Larry


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RE: Tillandsia Care

Larry, okay, no Super or Crazy glues.

I realize your busy, so one last question which can wait to be answered when you have spare time..Wouldn't I need glue only for mounting?
I wasn't planning on mounting, unless absolutely necssary.


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RE: Tillandsia Care

Larry. Ebay sellers name is, Coastaltill1...Company name, CTS Airplants.


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RE: Tillandsia Care

I don't understand this plant well enough at all to attempt propagation, which sounds like something the plant does on its' own anyway. Just gonna just leave it propped in the crook of that tree trunk indefinitely. If it hasn't fallen or been blown out yet, it won't even though it's just sitting there. The leaves have kind of spread out so it's much more secure there than it was at first.

I'm concerned about the change in appearance of your tree plant since you posted the first pic but honestly, I'm not sure which version is the healthier one, just going by instinct that the latest pic doesn't look as good.


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RE: Tillandsia Care

Purple..I don't understand Tills either. Bromiliads are easy enough, but Tills, although they're Broms, are smaller and pups grow off mom, instead of the bottom.

If you're talking about brown nearest the bottom, it was there when I got it. Maybe not as much, but the bottom leaves were brown.
When I snapped the original photo, I turned the Till around so brown wouldn't be so noticeable.
As for the top..any off-markings are dead blooms. Wonder if they should be removed.

Tills are lovely, but look their best in a green house or tropical environment.


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RE: Tillandsia Care

These are good questions, I don't have answers. It is greenhouse-like here at the moment! We're like the blind leading the blind, huh? How are your Tills doing?

Here's the whole thing where mine is. A Dracaena marginata tree with some Alternanthera and a little piece of that Portulaca pilosa at the bottom. Doesn't it kind of look like a kangaroo with a baby in its' pouch?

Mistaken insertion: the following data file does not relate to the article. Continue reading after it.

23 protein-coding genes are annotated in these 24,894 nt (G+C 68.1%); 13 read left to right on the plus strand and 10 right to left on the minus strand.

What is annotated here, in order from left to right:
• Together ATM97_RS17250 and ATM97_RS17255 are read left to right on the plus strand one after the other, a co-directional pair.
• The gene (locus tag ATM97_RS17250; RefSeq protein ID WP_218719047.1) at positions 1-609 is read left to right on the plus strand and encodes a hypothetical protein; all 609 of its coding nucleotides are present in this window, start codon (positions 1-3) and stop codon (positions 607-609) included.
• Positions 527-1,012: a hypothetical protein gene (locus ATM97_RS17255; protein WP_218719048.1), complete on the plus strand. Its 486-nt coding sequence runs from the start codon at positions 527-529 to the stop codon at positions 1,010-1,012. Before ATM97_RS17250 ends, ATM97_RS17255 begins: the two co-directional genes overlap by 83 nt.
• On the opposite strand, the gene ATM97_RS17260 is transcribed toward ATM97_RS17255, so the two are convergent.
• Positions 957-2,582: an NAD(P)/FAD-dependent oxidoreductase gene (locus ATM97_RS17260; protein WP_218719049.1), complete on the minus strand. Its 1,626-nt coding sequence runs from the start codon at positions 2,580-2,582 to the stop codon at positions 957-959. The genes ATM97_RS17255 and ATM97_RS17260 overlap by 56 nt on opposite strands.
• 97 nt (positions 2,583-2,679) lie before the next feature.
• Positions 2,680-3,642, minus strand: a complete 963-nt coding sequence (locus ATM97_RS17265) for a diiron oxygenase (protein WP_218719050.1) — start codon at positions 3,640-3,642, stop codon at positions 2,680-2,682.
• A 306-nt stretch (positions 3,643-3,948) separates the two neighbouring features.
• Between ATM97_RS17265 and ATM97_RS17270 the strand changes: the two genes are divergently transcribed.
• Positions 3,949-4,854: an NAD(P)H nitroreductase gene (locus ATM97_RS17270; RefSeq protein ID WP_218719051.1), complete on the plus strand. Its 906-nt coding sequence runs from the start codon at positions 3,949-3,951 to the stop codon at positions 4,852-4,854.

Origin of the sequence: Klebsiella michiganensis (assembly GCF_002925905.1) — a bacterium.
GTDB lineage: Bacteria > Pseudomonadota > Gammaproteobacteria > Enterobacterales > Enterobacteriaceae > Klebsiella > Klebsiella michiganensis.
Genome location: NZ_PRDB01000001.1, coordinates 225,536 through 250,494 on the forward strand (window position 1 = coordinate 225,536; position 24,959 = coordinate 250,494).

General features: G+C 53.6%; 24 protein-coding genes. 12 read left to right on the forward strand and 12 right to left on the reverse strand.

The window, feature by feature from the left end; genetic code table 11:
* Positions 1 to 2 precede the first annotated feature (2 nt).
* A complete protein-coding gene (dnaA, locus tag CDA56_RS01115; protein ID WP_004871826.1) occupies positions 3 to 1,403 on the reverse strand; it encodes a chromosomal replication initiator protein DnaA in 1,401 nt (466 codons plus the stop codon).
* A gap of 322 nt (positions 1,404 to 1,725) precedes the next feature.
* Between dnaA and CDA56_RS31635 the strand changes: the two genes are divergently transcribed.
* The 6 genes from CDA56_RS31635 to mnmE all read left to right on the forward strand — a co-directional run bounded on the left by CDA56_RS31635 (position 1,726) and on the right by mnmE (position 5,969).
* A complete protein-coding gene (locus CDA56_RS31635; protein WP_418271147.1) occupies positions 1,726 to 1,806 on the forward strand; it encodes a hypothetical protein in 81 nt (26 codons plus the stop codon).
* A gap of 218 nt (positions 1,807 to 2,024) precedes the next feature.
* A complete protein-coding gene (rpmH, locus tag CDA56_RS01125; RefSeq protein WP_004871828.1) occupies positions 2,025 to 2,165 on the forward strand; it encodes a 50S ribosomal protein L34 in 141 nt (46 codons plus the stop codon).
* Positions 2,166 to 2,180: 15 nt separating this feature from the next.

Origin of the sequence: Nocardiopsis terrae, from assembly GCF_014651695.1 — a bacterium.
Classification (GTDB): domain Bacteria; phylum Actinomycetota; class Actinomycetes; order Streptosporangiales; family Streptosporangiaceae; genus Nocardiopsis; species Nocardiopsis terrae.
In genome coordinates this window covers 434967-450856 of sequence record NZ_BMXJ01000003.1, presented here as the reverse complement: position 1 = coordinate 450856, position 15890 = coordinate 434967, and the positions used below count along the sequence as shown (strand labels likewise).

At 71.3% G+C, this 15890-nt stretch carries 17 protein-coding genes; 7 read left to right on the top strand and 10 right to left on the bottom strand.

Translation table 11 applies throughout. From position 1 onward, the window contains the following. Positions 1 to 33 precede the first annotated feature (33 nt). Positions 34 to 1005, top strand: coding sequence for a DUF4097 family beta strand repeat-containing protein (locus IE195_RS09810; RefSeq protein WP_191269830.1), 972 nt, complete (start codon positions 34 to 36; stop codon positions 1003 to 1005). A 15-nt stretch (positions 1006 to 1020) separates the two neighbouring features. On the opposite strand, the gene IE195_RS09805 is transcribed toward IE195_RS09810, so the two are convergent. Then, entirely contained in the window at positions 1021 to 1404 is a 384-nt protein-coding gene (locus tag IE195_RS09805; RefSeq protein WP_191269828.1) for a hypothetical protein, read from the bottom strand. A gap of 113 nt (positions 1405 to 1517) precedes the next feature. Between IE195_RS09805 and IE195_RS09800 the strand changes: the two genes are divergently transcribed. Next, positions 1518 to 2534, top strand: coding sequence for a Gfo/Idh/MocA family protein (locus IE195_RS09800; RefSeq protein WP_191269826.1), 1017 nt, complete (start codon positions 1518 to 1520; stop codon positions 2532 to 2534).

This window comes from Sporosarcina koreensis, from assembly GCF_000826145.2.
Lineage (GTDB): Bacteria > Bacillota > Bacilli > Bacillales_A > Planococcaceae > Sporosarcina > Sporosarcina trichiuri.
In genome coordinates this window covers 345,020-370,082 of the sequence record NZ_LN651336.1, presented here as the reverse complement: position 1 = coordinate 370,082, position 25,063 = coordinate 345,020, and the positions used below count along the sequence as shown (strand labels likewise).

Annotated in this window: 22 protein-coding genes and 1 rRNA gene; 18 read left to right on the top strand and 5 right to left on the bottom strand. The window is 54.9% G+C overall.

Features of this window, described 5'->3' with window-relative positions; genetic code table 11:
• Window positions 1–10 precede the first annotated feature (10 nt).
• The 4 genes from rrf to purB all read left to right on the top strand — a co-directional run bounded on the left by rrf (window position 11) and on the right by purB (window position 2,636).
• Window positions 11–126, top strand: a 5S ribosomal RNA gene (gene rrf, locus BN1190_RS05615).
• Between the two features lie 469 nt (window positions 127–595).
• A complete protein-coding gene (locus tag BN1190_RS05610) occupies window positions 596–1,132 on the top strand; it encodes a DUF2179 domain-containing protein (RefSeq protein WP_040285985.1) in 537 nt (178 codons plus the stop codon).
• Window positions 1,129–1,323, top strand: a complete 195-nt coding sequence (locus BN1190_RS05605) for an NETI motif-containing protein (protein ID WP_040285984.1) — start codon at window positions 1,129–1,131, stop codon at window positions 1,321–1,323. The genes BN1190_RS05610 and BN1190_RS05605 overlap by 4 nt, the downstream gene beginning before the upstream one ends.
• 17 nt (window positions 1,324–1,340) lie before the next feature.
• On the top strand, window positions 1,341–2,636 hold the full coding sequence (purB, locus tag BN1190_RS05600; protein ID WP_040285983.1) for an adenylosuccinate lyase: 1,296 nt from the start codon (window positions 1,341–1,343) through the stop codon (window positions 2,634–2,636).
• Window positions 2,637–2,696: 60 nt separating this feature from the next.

There's a little pup forming, and although I can't see how, it has attached itself to the tree trunk. I used to be able to pick it up, but there's resistance now.


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RE: Tillandsia Care

Morning Purple,

Thanks for asking..So far, so good. Considering there hasn't been much sun. Although, humidity is making up for lack of light.

Hey Purp, Yeah, you got your Till to produce a baby.
Congrats..
When the time comes, and if you remove baby till, it shouldn't be too difficult.

I can't separate certain tills and broms..the types where babies grow in the center of mom.
I thought all tills grew on mom, but your photo proves me wrong...which makes me happy.

Your mom Till is in excellent condition, no signs of dying, so yours should last a long time before worrying about separating baby from mom.

I might have asked before...how did you attach till to marginata?
Do you ferilize..if so, which brand and what part of the plant? Top or soil?
Different opinions depending on online sites, books and nurseries.

Purp, I also wanted to thank you for your wonderful idea.
Potting different plants in one pot.
I've done this before, but used large clay pots..ended up way to heavy for me to carry..next time it's plastic. lol.

Not all plants go together, but enough to reduce pot numbers

One more question. How are you Begonias?
I have a question about cane types.

A few Begonias lost bottom leaves. What should I do? Cut back, root 'if cuttings root for me,' or hope new foliage grows on old wood?

Canes dried too much which is the reason bottom leaves dropped. Canes are firm.
Thanks, Toni


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RE: Tillandsia Care

That cute little thing has attached itself to the tree, I don't know how. It happened to fit right in there without being able to blow away. A few weeks ago, I could still pick it up but it's attached itself sometime between then and now.

I've not put any fertilizer on it, I'm sure that doesn't happen in nature. Since it has no roots, it can't have any nutrient deficiencies or PH issues (unless I continually put tap water on it.) Unless it's necessary for the whole thing to stay alive, I have no plans to separate the baby from the mama. From what little I understand about them, it should form kind of a globe of babies around the mama and what it's attached to. This location/position should allow it to make a real sphere shape, I think. No idea how one would separate them, but I'd love to have another for another tree with a crotch in the trunk like that.

Those bigger Begonias I had last year are not great. Hated being inside for winter, didn't get priority very near a window. They are in the ground but had frost right after going out, so got shrunk, had to grow all new leaves and some canes were turned to mush. Then way too much rain, way too little sun. I can't fertilize any plants in the ground because they are always too wet already.